…Chakwera U-turns on suspending Chizuma

…President meted public lynching

…AG and DPP increasingly turning adversarial


For months, President Lazarus Chakwera opted to turn a blind eye—at least publicly—to the Zuneth Sattar state capture investigation by the Anti-Corruption Bureau (ACB) and Britain’s National Crime Agency but a leaked phone conversation prompted the president out of his cocoon Monday night.

The president was advised to fire Chizuma by his legal advisors, but instead opted to reprimand her both in private and public, but opted to fire his cabinet instead.

The move potentially undermines the anti-corruption czar who, however, increasingly faces further challenges from the offices of the Attorney General and Director of Public Prosecutions (DPP) which have taken several positions contrary and detrimental to the ACB’s quest to prosecute those implicated in the Sattar case.

The AG and DPP famously isolated the ACB in announcing a general amnesty in the Sattar investigations, without consulting the ACB or giving it a prior warning.PIJ understands both the AG and ACB have previously advised against cooperation with the UK agents on the matter.

The PIJ can exclusively reveal the DPP has now rejected a request for consent to prosecute, among others, Sattar’s agent Kumar Sreedharan, also known as Ashok Nair, who was arrested alongside Minister of Lands Kezzie Msukwa.

“The DPP has informed the ACB boss that after perusal of the documents submitted for purposes for obtaining a consent to prosecute. We are unable to make an independent and informed decision on the granting of the consent to prosecute,” said a source close to the matter.

The source says the DPP cited the absence of a full investigations report as contrary to the delivered interim report on the investigations, as reasons to reject prosecution of Nair, days after the High Court handed ACB a fresh blow after releasing Nair on bail pending a judicial review into his arrest alongside the Lands Minister Msukwa.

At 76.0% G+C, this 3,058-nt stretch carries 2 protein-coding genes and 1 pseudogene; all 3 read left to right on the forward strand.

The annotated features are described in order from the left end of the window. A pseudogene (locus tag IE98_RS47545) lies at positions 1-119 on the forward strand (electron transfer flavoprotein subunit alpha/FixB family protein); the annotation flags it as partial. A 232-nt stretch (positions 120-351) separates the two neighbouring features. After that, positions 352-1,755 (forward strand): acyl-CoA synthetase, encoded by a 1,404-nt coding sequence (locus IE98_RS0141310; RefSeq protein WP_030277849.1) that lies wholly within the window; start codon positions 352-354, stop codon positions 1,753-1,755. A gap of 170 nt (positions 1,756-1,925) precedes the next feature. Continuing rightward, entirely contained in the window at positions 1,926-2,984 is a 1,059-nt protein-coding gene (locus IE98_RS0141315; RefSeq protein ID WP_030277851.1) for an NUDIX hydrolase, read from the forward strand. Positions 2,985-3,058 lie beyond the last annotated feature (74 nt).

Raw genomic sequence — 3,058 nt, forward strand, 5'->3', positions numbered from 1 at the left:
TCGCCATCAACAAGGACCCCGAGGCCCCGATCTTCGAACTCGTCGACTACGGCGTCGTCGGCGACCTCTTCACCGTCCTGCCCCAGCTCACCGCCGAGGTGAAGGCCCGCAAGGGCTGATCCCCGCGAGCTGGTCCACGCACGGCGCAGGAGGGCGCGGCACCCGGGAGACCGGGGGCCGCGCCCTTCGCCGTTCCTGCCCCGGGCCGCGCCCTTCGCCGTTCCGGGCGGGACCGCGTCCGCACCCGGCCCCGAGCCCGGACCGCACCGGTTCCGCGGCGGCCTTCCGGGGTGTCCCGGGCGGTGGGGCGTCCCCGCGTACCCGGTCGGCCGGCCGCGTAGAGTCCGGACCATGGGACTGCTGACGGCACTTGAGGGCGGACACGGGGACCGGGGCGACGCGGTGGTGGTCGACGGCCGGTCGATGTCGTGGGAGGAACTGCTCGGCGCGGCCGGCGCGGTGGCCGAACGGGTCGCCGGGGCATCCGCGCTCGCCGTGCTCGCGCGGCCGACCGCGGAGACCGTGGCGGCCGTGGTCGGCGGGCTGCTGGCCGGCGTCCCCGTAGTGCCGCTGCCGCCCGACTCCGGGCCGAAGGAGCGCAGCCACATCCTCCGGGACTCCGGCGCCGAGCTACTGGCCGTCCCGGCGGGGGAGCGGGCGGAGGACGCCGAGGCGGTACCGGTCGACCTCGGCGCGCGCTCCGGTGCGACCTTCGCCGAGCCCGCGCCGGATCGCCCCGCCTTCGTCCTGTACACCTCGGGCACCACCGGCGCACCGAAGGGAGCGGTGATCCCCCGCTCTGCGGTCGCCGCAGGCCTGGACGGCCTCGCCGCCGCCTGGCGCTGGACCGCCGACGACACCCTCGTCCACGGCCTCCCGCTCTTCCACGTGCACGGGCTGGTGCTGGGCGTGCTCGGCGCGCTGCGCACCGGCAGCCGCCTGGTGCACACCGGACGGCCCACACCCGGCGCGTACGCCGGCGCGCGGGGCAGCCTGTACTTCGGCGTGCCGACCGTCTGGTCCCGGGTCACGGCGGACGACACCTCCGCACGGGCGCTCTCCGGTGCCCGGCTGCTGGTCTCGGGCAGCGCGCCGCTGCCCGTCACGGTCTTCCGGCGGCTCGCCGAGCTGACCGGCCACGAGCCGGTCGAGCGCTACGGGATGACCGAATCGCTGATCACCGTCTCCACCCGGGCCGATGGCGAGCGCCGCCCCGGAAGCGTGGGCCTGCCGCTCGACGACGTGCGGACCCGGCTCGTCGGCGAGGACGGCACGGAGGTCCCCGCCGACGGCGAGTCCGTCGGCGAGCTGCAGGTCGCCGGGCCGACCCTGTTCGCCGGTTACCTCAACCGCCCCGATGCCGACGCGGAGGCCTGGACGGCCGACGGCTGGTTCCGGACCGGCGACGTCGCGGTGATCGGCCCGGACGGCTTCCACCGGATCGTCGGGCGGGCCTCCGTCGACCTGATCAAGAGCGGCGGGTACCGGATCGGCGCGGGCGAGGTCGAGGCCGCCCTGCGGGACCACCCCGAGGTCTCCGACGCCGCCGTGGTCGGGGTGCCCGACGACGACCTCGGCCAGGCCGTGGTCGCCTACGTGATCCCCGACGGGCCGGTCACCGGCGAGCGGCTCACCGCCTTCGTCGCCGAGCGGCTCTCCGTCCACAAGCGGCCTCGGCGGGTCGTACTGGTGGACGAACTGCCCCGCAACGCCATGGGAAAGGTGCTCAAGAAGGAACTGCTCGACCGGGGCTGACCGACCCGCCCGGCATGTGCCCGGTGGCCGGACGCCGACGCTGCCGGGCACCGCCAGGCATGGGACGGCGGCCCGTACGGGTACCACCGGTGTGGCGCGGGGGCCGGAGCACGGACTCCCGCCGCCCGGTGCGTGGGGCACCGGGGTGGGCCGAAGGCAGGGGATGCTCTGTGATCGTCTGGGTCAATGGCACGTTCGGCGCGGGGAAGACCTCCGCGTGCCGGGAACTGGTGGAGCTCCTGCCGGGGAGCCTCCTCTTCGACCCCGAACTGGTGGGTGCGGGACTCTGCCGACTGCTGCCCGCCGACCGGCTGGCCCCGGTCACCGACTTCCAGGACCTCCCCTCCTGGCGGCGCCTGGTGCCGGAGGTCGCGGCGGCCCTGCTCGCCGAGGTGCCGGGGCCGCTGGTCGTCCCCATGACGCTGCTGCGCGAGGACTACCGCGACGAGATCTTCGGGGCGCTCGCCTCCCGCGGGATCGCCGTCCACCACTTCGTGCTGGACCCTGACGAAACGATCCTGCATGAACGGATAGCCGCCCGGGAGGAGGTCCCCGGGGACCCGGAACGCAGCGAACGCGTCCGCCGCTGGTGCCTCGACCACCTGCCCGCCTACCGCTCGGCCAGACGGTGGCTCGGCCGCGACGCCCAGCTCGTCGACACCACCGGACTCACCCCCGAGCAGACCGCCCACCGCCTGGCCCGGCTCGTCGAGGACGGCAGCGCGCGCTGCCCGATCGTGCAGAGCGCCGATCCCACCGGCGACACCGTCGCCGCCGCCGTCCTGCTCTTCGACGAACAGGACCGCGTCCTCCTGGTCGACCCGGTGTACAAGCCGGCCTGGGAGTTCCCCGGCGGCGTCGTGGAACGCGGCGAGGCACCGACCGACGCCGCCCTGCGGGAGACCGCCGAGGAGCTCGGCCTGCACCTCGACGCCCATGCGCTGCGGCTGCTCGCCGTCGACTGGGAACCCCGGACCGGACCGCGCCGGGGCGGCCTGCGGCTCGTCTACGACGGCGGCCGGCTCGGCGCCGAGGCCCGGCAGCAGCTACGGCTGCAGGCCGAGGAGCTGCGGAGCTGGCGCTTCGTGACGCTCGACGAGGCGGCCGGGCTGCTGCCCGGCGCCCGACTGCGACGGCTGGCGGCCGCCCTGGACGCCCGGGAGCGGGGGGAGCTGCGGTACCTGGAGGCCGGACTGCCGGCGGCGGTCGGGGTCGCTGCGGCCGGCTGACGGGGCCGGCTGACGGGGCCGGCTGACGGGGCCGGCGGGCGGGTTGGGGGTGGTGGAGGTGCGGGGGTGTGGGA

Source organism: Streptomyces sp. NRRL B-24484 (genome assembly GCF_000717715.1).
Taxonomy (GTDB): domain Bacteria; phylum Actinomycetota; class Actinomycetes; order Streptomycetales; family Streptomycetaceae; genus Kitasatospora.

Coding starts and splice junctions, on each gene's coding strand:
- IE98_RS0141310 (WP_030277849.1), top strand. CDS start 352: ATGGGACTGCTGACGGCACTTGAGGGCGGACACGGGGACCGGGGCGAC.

That, coupled with the actions of other of the AG and DPP on the matter, has left the ACB boss isolated and at loggerheads with the other interested officials over handling of the case. Several meetings have been held in which disagreements on viewpoints were aired.

In an interview with PIJ held before the emergence of the audio recording, Attorney General Thabo Nyirenda confirmed the DPP and himself had disagreements with the ACB over handling of the Sattar investigation.

“We did express our concern on seeing information on the case on social media without being briefed about what is going on. The ACB director asks us whether we are saying that she must stop, and we were not saying that she must follow criminal procedural laws. We specifically said that we all fully appreciate that the law confers on the ACB the mandate to operate as an independent body, but where it enters into an agreement or MOU with a foreign cooperating partner, the Attorney General ought to be involved under the Mutual Assistance in Criminal Matters Act,” said the AG.

The president’s intervention on Monday came amid public pressure but was undoubtedly prompted by the recording which surfaced on Sunday morning. The president by Monday had summoned Chizuma and then Minister of Justice Titus Mvalo for a meeting where he reprimanded the ACB boss. 

Yet, even when Minister of Lands and Housing Kezzie Msukwa was arrested for receiving bribes from Sattar to interfere on his behalf in land wrangles the Malawian born businessman is embroiled in, the President, contrary to previous precedence set when other cabinet ministers and aides were arrested, looked the other away.